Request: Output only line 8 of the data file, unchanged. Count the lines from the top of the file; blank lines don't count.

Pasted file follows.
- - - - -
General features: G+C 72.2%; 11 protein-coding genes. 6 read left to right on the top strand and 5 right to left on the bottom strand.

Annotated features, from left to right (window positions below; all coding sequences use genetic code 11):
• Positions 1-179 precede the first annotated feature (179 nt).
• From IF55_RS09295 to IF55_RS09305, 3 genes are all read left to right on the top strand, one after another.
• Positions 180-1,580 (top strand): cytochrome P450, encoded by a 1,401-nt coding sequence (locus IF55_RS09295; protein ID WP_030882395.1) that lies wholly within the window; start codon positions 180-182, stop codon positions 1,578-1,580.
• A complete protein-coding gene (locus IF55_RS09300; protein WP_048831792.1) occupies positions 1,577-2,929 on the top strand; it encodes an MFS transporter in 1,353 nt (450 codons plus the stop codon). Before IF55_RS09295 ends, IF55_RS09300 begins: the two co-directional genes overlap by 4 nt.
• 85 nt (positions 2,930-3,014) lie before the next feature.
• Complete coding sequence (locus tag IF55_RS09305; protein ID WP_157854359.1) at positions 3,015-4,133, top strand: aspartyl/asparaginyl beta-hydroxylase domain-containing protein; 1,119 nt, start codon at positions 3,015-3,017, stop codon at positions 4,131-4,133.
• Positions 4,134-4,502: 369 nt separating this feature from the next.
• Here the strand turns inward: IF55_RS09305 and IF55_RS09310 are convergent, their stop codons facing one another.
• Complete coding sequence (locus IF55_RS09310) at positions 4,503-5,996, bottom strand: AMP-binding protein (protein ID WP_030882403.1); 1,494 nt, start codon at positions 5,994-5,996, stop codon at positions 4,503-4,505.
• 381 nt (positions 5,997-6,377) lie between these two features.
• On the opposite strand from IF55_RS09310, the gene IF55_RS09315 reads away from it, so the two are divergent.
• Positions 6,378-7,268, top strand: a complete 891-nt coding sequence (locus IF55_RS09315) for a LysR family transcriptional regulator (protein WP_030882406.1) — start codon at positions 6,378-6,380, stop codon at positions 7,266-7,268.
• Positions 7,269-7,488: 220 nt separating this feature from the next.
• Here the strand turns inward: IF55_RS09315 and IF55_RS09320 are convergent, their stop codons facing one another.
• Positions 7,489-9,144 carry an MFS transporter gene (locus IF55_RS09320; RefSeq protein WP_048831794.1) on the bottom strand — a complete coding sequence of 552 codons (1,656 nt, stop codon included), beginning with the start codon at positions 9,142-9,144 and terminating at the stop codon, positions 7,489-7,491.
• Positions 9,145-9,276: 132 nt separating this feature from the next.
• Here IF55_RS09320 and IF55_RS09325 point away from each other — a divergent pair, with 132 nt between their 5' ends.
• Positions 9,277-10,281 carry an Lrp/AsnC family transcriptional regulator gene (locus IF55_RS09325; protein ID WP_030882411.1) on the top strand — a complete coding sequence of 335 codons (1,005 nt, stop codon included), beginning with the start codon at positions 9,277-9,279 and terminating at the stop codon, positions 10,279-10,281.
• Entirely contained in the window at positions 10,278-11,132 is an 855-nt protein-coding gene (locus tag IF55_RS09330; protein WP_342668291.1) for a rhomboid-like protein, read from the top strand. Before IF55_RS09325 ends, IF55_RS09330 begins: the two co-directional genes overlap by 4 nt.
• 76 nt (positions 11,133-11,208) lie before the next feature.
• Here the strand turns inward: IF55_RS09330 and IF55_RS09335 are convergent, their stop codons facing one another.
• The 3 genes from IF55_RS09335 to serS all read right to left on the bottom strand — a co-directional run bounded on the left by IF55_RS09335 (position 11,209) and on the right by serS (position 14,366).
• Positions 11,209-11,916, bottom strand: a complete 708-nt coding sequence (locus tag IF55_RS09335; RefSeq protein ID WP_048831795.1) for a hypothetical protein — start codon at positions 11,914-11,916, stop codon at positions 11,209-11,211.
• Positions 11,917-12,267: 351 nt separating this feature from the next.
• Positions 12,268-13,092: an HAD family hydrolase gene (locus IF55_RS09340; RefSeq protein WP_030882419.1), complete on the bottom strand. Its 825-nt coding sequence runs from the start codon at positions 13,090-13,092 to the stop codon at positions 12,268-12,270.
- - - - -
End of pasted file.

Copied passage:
• Complete coding sequence (locus tag IF55_RS09305; protein ID WP_157854359.1) at positions 3,015-4,133, top strand: aspartyl/asparaginyl beta-hydroxylase domain-containing protein; 1,119 nt, start codon at positions 3,015-3,017, stop codon at positions 4,131-4,133.